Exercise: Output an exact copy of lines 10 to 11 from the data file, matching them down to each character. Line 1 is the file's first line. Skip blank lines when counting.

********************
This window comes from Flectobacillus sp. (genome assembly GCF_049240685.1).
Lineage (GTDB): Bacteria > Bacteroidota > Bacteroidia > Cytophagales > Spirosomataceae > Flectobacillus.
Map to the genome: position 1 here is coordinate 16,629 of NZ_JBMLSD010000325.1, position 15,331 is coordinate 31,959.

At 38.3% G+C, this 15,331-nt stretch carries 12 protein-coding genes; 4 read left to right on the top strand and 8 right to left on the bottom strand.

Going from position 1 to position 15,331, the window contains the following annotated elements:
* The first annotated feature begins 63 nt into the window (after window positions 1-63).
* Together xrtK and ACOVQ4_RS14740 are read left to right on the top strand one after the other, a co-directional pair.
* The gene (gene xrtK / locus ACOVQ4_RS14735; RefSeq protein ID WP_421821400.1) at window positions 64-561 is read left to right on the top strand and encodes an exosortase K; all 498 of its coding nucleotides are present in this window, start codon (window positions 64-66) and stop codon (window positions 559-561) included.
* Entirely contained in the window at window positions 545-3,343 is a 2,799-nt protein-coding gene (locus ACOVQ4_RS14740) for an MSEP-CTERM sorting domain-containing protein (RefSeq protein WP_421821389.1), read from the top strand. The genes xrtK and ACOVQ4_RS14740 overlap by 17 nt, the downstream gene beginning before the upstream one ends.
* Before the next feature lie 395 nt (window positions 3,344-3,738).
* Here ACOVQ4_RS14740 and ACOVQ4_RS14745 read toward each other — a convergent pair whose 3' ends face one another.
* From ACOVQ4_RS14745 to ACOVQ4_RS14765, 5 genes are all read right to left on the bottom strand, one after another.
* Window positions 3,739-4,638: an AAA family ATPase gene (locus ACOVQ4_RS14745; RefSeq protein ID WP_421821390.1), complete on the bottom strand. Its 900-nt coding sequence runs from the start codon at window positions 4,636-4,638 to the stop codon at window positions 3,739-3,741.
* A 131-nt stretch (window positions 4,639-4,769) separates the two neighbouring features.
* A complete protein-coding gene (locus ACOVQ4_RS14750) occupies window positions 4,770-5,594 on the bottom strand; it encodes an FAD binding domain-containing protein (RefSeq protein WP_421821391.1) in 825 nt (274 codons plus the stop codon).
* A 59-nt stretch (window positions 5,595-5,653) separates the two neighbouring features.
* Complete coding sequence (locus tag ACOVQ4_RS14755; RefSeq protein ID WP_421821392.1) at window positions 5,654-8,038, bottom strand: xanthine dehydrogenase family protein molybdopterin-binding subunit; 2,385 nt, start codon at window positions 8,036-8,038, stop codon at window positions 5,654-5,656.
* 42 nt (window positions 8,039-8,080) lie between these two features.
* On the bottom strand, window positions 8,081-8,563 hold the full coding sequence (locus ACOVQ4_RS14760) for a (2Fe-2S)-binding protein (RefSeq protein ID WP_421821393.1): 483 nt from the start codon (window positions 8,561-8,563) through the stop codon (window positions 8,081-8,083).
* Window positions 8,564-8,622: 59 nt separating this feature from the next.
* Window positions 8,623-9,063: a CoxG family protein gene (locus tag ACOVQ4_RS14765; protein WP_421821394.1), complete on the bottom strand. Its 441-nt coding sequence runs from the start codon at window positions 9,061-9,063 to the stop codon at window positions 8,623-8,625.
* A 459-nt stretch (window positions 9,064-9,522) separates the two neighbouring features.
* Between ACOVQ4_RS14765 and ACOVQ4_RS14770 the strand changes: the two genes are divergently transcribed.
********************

* Before the next feature lie 395 nt (window positions 3,344-3,738).
* Here ACOVQ4_RS14740 and ACOVQ4_RS14745 read toward each other — a convergent pair whose 3' ends face one another.